“It takes awareness to choose tech capabilities”

By EloInsights 

  • Rodrigo Bassani, partner and CTO at EloGroup, talks about how organizations can incorporate new tech capabilities into their business.
  • He highlights the importance of awareness during this process, to adopt technologies that respond to business needs.
  • Bassani explains the role that technology plays in the process of attracting development talent.

Cloud computing, digital security, analytics, blockchain… Surely, you have heard of these technological trends and their importance for a business that wants to remain relevant on the frontier of digital transformation. But, after all, do these technologies need to be adopted by every type of organization? How do you know where each one fits in? And where to start?   

In this interview with EloInsights, the CTO of EloGroup, Rodrigo Bassani, discusses these issues and explains why an organization needs to be conscious when choosing which technology stack to implement based on the specific needs of the business. This way, unnecessary cost increases can be avoided.   

In the conversation, Bassani also talks about the importance of acculturating leadership in technological competencies – tech capabilities – so that the gears between the business area and IT become more harmonious. He also discusses the role these technologies play in attracting talent and formulating a TAM strategy that integrates technology, analytics and management. 

How important are tech capabilities for an organization?

If we look at the technological capabilities that the market is dealing with nowadays, such as cloud computing, analytics, cyber security, digital media, and emerging technologies, it does not mean that adopting all of them will make your company more digital. It depends on the industry you are in and which business that capability or set of capabilities will have the most impact on.   

It is important to develop this culture to understand the reality of business versus the capabilities that need to be adopted.   

For example, when you are focused on efficiency, you will invest in capabilities that support cost reduction, being more efficient, and reducing processes. Another thing is when you are thinking about redefining value, creating new businesses; then you are going to adopt or even experiment with those capabilities that are going to be part of your reality.    

"In terms of culture, we must be careful about adopting everything to appear cool"
Rodrigo Bassani
Partner and CTO at EloGroup

It can happen that a company adopts cloud computing but doubles the cost because it has an on-premises system, for example. Or investing in analytics and wanting to build a data lake and not having a strategy behind it, which ends up bringing more costs to the operation.    

Do you need to invest in cloud computing, analytics and security? Yes, but I must give due weight to the context in which I am inserted to be able to roadmap this evolution in a structured way.    

If the company does not have this clear in its culture, it can first generate more problems to manage. This is because it will greatly increase its portfolio of technologies and capabilities aimed at this vision of digital transformation, instead of adopting what will make sense, and what will bring the expected benefit on this journey. So, it is important to invest in training the team so that they are cohesive, and these decisions are adherent to the business. 

What is the starting point for an organization to understand what technological skills it can apply, to get away from generalization and understand what its business really needs?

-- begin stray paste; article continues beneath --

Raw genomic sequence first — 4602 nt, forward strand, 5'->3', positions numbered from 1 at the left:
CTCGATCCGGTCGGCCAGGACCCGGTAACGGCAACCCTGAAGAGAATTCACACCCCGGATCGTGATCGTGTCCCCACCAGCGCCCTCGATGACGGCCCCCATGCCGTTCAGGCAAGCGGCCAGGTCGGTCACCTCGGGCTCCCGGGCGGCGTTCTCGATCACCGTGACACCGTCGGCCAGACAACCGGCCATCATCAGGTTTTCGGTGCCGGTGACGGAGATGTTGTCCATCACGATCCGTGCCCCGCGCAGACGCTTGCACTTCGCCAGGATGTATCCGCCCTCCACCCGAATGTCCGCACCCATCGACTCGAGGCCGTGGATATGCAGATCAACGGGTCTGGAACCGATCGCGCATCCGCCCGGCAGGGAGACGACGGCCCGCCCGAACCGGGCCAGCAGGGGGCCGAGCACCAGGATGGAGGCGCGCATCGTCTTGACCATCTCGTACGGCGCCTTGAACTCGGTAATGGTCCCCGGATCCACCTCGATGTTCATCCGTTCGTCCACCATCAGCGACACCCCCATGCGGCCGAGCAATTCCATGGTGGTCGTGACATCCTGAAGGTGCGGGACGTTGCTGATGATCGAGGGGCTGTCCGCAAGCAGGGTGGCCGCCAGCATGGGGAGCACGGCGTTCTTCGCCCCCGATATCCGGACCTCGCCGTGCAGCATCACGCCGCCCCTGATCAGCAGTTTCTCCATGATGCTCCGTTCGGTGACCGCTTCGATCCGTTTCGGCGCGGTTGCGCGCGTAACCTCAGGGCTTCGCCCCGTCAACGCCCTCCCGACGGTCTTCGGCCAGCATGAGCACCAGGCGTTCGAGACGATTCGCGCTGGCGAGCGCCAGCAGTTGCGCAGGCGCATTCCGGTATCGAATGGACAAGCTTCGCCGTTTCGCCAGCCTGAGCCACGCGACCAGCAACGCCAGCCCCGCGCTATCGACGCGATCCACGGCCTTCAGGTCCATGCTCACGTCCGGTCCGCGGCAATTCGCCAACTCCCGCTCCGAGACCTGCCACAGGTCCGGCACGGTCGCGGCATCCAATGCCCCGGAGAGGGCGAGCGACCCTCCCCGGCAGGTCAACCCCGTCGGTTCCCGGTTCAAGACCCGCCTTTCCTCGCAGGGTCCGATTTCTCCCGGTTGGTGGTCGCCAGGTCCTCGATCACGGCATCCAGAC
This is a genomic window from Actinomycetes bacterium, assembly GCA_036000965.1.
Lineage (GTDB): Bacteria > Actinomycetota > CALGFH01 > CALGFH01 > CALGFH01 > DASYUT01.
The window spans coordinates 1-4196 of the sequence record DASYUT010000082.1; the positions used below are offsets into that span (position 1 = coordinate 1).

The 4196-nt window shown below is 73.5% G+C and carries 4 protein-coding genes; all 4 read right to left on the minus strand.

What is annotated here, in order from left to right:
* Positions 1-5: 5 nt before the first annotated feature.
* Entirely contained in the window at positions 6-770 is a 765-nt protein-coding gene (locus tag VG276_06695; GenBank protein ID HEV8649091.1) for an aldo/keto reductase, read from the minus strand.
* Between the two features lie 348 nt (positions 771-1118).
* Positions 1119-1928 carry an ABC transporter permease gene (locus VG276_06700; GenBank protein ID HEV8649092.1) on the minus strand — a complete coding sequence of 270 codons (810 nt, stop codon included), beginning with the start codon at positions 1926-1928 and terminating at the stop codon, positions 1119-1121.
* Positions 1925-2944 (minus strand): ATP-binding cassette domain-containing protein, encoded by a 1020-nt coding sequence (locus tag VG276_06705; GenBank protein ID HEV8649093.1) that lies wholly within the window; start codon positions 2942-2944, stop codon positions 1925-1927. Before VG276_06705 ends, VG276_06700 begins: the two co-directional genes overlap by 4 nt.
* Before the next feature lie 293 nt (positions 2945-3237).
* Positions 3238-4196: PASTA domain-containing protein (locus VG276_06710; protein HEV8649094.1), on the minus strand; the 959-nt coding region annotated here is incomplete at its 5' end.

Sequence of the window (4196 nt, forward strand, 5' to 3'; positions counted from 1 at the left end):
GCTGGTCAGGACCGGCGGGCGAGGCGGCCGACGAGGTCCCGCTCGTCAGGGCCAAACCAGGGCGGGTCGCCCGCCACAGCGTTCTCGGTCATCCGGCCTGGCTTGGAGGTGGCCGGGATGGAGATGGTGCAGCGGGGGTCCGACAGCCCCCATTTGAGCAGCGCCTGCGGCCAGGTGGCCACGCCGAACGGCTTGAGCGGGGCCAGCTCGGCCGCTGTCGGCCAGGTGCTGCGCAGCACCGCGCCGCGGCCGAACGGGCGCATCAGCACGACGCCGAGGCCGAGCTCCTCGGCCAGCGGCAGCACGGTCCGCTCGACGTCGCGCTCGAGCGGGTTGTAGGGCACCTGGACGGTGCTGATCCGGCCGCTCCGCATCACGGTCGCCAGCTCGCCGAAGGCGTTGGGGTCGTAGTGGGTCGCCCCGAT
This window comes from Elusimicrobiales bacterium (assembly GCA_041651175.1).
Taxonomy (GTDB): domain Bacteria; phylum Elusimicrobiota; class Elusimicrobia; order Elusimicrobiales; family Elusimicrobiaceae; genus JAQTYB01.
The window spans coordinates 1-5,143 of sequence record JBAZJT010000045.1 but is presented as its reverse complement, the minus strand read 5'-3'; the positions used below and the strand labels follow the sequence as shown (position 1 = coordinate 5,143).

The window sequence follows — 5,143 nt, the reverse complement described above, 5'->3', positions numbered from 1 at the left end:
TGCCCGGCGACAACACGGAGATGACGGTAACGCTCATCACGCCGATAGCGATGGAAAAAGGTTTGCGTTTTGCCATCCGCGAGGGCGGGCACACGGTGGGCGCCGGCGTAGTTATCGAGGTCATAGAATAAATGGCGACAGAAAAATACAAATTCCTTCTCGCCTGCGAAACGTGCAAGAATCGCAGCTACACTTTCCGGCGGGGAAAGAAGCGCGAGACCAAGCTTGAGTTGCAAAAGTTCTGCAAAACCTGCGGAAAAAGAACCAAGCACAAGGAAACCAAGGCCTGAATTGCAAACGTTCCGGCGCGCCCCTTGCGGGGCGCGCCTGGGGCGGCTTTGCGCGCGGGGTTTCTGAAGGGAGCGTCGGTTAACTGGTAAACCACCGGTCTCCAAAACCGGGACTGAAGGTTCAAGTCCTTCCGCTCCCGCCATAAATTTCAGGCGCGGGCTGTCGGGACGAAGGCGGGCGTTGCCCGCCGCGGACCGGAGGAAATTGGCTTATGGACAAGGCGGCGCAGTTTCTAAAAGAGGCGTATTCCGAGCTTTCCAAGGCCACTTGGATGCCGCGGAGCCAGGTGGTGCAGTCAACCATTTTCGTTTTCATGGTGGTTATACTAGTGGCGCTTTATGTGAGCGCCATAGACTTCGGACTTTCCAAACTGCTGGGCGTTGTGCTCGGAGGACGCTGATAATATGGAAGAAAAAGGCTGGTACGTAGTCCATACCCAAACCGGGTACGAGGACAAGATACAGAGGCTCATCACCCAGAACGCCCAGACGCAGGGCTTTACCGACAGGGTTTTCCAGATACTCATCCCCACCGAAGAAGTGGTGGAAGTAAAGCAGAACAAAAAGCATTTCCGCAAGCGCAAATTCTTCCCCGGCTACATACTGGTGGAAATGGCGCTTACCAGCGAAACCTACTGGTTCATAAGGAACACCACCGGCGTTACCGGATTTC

Regardless of the starting point, the important thing is to converge on the same place. Or at least to have a sense of direction. The speed of business today is very dynamic, and the difficulty for IT is usually to keep up with this speed. In this increasingly rapid decision-making process, in which businesses need to be adaptable, IT needs to be harmoniously connected.   

If the starting point is through a business need, you need to have the process minimally adequate to respond at the speed the business expects.  

I would say that adapting processes and acculturating to the digital transformation journey is one of the pillars. You must change the processes and change the way the organization is structured so that you can produce a good response and organize these processes.    

It is important to understand your journey; an understanding of your portfolio of systems, how they support the operation from the point of view of delivering value. There are some very critical systems which, if they are stopped, can cause huge losses for companies.   

For example, if your business depends 100% on exposure on the internet, such as e-commerce, the digital security capability is extremely important, because if the site goes down, or data is hijacked for any reason, the business will come to an unexpected halt.   

So, it makes sense to invest in “blue team” and “red team” teams – which work on the logic that while one team tries to hack and find digital vulnerabilities in your company, the other is focused on increasing the level of security and guarding against the same vulnerabilities.  

In other words, it depends a lot on which industry you are in to have this pillar initiative. So, processes, people and the life cycle that all this involves need to be geared towards a very rapid response for business.   

Having this coherence between the industry and the reality in which the companies are inserted is essential for success. 

“It is important to invest in training the team so that they are cohesive, and the decisions [for tech capabilities] are adherent to the business”
Rodrigo Bassani
Partner and CTO at EloGroup

Are there tech capabilities that touch on various industries and that organizations need to keep in mind?

I think so. And I also see companies all moving in this direction. For example, when we talk about being prepared for the speed of business, having a fully adherent process is extremely important. There is no point in changing my team to agile if my process is very bureaucratic and manual.   

Then I need to adopt DevOps, a software engineering practice that aims to promote integration between software development and operation. It is worth asking: Are my processes automated, do I have continuous operation to capture value efficiently?  If all the squads are adhering to the DevOps process, you can achieve much greater speed in this process compared to just adopting agile processes, as is the case with Safe, one of the main corporate framework references for agile management.